Buy America requires all steel and iron that is permanently incorporated into a Federal-aid highway construction project be domestically manufactured. Following the Federal-aid obligation process, the FHWA applies this statute on a contract-by-contract basis. As a result, some projects, in a general sense of the word "project," may be comprised of multiple contracts. For example, a bridge replacement project may have different contracts for the different components of the structure, such as the substructure, superstructure, and deck. Each of these individual contracts, for purposes of the Federal-aid highway program, is considered to be an individual project. Thus, to date, Federal requirements, such as Buy America, have only applied to the contracts for which the State intends to use Federal funds.

However, section 1928(1) of SAFETEA-LU, provides that

It is the sense of Congress that - (1) the Buy America test required by section 165 of the Surface Transportation Assistance Act of 1982 (23 U.S.C. 101 note) needs to be applied to an entire bridge project and not only to the component parts of such project.

Were this enacted as law, this section would constitute a major departure from the FHWA's long-standing application of Buy America. Under section 1928(a), Buy America would apply to all contracts involved in the construction of a bridge if Federal funds are obligated in any particular contract for the construction the structure, regardless of whether Federal funds are actually used in any particular contract.

If given effect, this section could adversely impact current on-going bridge projects, and hinder the States' flexibility to use Federal funds in such projects in the future. For example, if, at the time of enactment of SAFETEA-LU, a State had already awarded two contracts out of five for the overall reconstruction of a bridge, and those two contracts were not subject to Buy America, the State would be precluded from using Federal funds in the remaining three contracts even though the State had planned on using Federal funds in those contracts. Moreover, for future overall bridge reconstruction projects, the interpretation of section 1928(1) may cause a State to choose not to use Federal funds for such projects even though Federal funding might be available because Buy America, unlike any other Federal requirement, would apply to contracts not involving Federal funds.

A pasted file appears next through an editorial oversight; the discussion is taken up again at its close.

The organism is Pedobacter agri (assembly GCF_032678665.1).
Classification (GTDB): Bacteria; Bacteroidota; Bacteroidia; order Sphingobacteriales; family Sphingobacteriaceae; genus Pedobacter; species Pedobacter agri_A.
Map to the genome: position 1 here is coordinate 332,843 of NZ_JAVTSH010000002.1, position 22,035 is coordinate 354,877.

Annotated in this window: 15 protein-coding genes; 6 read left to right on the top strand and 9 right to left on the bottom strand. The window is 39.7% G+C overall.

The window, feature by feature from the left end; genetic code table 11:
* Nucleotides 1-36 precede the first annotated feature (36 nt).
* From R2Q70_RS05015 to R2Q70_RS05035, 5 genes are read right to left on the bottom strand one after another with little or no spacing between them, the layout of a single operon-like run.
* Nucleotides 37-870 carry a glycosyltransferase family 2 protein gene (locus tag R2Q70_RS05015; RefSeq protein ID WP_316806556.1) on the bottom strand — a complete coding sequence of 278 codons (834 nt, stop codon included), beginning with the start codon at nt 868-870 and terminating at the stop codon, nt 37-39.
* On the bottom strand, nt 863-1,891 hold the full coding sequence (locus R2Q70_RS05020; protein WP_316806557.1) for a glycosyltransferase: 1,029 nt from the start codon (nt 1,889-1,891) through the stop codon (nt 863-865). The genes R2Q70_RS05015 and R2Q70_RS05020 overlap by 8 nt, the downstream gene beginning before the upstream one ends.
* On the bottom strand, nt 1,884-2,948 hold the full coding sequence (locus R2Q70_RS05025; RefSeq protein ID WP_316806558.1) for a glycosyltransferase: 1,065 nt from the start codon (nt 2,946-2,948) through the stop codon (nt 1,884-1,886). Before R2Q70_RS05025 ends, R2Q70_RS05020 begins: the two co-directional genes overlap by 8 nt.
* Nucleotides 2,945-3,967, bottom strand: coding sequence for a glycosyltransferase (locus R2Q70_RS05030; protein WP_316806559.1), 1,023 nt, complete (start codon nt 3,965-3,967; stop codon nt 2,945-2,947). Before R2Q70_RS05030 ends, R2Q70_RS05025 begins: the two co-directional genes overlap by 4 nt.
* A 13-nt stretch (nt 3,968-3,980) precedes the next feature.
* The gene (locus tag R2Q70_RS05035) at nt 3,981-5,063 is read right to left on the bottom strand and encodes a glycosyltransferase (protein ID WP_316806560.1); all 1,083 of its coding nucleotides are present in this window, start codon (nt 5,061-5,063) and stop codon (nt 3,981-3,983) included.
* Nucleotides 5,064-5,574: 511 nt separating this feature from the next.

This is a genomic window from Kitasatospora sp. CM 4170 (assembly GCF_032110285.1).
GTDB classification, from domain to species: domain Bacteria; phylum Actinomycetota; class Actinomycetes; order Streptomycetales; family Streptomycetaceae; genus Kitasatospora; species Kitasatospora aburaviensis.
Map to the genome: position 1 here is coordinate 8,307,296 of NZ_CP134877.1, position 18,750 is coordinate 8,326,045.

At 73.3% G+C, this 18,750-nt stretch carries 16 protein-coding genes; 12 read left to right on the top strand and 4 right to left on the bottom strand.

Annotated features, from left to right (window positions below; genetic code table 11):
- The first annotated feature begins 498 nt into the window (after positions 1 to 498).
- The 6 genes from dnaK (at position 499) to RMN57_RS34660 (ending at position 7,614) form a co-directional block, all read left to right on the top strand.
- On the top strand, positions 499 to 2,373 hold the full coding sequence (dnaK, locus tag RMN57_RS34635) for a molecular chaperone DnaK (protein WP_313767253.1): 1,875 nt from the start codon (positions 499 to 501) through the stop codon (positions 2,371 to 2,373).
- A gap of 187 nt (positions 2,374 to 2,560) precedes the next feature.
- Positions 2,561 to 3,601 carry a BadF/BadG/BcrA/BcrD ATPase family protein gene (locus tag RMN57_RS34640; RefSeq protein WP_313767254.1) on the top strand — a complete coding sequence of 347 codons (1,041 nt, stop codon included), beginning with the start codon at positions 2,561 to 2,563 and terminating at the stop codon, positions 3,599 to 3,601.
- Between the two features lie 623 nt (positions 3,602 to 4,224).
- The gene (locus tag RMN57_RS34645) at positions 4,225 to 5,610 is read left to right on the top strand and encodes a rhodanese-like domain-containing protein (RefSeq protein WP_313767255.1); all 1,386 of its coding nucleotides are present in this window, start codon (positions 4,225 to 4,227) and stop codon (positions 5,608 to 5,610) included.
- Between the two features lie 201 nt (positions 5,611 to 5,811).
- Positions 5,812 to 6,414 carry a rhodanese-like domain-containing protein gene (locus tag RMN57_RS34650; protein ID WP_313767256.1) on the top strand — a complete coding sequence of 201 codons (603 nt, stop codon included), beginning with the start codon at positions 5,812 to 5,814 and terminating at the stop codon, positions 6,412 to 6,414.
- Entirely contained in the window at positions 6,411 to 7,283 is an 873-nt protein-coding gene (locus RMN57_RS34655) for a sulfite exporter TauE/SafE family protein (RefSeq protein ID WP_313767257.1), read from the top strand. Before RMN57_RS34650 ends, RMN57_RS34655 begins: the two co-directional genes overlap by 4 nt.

The law is very clear that a "sense of Congress" provision in enacted legislation is merely guidance and not positive, enforceable law. First, a review of the relevant case law supports this conclusion. In Yang v. California Dept of Social Service, 183 F.3d 953 (9th Cir 1999), the court considered whether a provision in the Balanced Budget Act of 1997 (Pub. L. No. 105-33, sec 5566(b)), which required certain welfare benefits, such as food stamps, be extended to Hmong veterans, was enforceable. Specifically, the Congressional provision at issue stated, "It is the sense of Congress that Hmong and other Highland Lao veterans who fought on behalf of the Armed Forces of the US during the Vietnam conflict and have lawfully been admitted to the US for permanent residence should be considered veterans for purposes of continuing welfare benefits...." Subsequently, the USDA issued an interpretation that this section did not actually authorize the allocation of food stamps to Hmong veterans. After affected Hmong veterans were notified that they were no longer eligible for food stamp benefits, they challenged the USDA's interpretation as being contrary to law. The court found that this provision was merely a precatory sense of Congress and did not amount to positive, enforceable law. Id. at 958. Rather, it merely showed that Congress may be planting a seed for future legislation that reinstates certain welfare benefits to Hmong veterans.